Friday, June 02, 2017

Weekly Link Round Up

We've made it! Did it feel like this week was longer then the last one? Why is it that returning to work after a holiday it's always like that? Well, we won't drag out the day any longer then necessary. It's time for the Weekly Link Round Up! The best, worst, and oddest gaming news on the internet. Here's what we've got:

- More Far Cry 5 details have been released, and the game's setting takes place in Montana. It's a big leap from the previous games, by focusing on a more realistic location and time. The fictional town of Hope County is based off the city of Poplar in Montana. The story focuses on you, and your team, fighting against a fanatical cult that has taken over the area. Ubisoft developers visited Poplar to scout the location, take photos and video, and use it as a reference for developing their fictional landscape. The choice for the state was to give Far Cry 5 more of a "rural" feel while giving players a chance to run through mountains, hunt wildlife, and fish. So...there you go. Montana!

- 'Games As a Service.' You may have seen that phrase pop up this week thanks to a Kotaku article. As more developers move away from the traditional game model (i.e. they make a game, release it, move on to the next game) and focus on episodic and DLC content, many are starting to refer to games as  "service." The idea being that instead of a one and done deal on a game, they can provide more to consumers by providing updates and content for 1-2 years and keep customers invested in a product.

Does anyone remember the days where you could buy a game, in full, and not have to pay more? I miss those days. Most games were bug free!

The problem with this mindset that games are a "service" is that companies begin to treat gamers differently. Instead of selling more content, they look at DLC as a privilege that they are giving more to gamers. It doesn't improve the actual "service" of the game: the servers that run multiplayer, customer support, technical support, etc. More resources are shifting towards making money and not providing support to the gamers in ensuring they can play the product they paid for. It's a very slippery slope, and MMO's seem to be the only market that seems to get it.

- This just in: Video Games are still popular. Sales last month reached $7.7 billion, following $8 billion in March. Apparently the slight dip is a bad thing, but this year is already on track to outpace prior gaming years. Dumb article is dumb in pointing out the obvious, but now you know how much money was spent on games over the last 2 months. Yea.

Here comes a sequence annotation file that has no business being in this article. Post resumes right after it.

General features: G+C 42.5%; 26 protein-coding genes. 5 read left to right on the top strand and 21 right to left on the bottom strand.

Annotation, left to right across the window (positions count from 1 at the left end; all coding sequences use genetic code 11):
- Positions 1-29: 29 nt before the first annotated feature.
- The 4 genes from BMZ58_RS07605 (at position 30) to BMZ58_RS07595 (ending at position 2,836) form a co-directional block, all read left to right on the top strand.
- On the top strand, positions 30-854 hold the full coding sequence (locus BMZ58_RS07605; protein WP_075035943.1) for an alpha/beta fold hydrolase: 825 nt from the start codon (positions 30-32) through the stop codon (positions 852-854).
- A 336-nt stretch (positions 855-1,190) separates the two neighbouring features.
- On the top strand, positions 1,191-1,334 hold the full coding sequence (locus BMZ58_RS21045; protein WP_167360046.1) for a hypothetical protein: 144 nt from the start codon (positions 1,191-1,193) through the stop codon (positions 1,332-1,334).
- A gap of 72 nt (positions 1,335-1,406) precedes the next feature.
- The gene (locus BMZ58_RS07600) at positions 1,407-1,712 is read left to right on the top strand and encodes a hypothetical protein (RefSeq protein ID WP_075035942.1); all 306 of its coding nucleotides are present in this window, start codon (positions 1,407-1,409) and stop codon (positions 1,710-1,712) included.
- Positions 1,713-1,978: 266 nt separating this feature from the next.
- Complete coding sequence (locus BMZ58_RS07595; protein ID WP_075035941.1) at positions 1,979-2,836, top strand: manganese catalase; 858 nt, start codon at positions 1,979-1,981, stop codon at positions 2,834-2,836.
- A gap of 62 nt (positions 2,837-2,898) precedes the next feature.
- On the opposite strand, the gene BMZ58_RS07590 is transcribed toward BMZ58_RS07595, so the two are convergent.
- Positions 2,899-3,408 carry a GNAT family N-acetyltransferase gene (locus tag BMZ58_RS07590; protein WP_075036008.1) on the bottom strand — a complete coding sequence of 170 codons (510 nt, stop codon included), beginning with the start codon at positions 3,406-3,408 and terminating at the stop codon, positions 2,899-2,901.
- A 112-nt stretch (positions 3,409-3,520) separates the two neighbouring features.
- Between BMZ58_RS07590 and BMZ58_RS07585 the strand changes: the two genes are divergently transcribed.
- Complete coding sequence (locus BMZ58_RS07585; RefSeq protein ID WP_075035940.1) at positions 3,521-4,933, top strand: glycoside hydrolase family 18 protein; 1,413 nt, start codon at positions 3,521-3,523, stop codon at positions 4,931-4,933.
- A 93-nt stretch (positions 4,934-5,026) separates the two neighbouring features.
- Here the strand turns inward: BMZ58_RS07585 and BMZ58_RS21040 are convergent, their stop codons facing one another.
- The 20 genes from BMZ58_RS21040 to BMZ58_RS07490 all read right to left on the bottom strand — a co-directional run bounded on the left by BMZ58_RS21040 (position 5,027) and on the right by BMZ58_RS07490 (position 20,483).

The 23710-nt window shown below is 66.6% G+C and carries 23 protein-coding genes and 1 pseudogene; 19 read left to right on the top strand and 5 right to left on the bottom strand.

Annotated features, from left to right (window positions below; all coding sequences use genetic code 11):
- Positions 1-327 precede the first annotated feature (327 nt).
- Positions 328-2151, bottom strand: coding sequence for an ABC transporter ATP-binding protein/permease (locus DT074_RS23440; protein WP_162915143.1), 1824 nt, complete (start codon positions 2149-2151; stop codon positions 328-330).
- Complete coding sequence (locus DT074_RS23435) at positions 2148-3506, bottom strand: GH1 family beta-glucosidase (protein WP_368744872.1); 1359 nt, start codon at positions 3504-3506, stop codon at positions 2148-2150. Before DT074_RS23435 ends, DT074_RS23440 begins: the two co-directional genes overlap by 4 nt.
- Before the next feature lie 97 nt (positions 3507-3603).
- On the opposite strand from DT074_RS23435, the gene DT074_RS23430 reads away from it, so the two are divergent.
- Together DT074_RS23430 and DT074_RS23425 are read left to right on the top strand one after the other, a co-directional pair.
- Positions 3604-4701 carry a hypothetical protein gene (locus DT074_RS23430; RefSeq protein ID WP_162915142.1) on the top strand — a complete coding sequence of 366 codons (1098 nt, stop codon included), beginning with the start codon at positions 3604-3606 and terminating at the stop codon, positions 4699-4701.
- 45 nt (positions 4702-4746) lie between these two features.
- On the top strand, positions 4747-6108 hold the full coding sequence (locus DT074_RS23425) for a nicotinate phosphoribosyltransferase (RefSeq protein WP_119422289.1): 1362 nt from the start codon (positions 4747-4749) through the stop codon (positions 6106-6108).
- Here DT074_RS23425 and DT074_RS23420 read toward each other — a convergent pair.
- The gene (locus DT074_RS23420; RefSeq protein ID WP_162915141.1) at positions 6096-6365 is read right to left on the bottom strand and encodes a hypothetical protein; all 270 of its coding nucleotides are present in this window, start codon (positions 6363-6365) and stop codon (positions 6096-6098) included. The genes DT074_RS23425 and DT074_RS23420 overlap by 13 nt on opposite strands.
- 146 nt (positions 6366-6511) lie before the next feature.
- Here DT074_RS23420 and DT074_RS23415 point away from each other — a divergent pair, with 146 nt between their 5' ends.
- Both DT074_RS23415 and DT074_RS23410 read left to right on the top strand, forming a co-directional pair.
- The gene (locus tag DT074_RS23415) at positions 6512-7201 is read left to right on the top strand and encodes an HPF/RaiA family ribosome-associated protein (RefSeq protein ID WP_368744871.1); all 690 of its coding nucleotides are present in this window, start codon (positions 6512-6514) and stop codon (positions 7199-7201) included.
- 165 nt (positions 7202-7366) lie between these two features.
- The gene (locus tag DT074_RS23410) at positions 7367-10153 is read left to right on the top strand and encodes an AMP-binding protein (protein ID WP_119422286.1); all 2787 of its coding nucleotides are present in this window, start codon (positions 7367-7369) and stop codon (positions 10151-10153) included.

- YouTube is one again bringing coverage of E3 with Geoff Keighley, this time offering a 4K stream to the 20 thousand or so people who actually have a television or monitor with that pixel rate. This year they will offer 2 days of streaming instead of 1, and will include keynote addresses and demos on the floor. In 4K...that most people won't be able to view.

- Here's a guy playing a video game off a microwave. I have no witty retorts to add to this. It's too random and astounding to add any more commentary.

- It's not a Round Up without a WhatCulture list! This week, it's 8 Insane Things Video Games Ask Us To Do. Games do expect us to suspend our belief when we trounce about their landscapes, so what does WhatCulture find the weirdest of the weird? Well they list GTA5 and the stock market mini-game. There's also hacking e-mails in Prey, the Psycho Mantis battle in Metal Gear Solid, and killing the stripper nuns in Hitman. While those are crazy, they are very specific to the game and not universal of all games. You don't kill strippers in Mario. When I think of "insane things games as of us" I look at arcade side-scrolling action games like Teenage Mutant Ninja Turtles, where you have to eat pizza sitting on the ground to regain your health. Now that is insane and nasty. How long has that pizza been sitting there? What are the toppings? Has anyone stepped on it or has a car driven over it? Think of all the bugs that may have crawled on it! And you want me to eat that to regain health? This is a common aspect in a lot of video games. Food on the floor? There's your health pack. Good try WhatCulture, but you can do better.

- Finally, The Verge wants you to review your game screenshots. While I don't like the lack of insight into this article, I did find the discussion in the comments interesting. What do you think your screen capture habits say about you? What type of images do you like to photograph or record? It's interesting to read the answers from commenters while looking at your own gallery.

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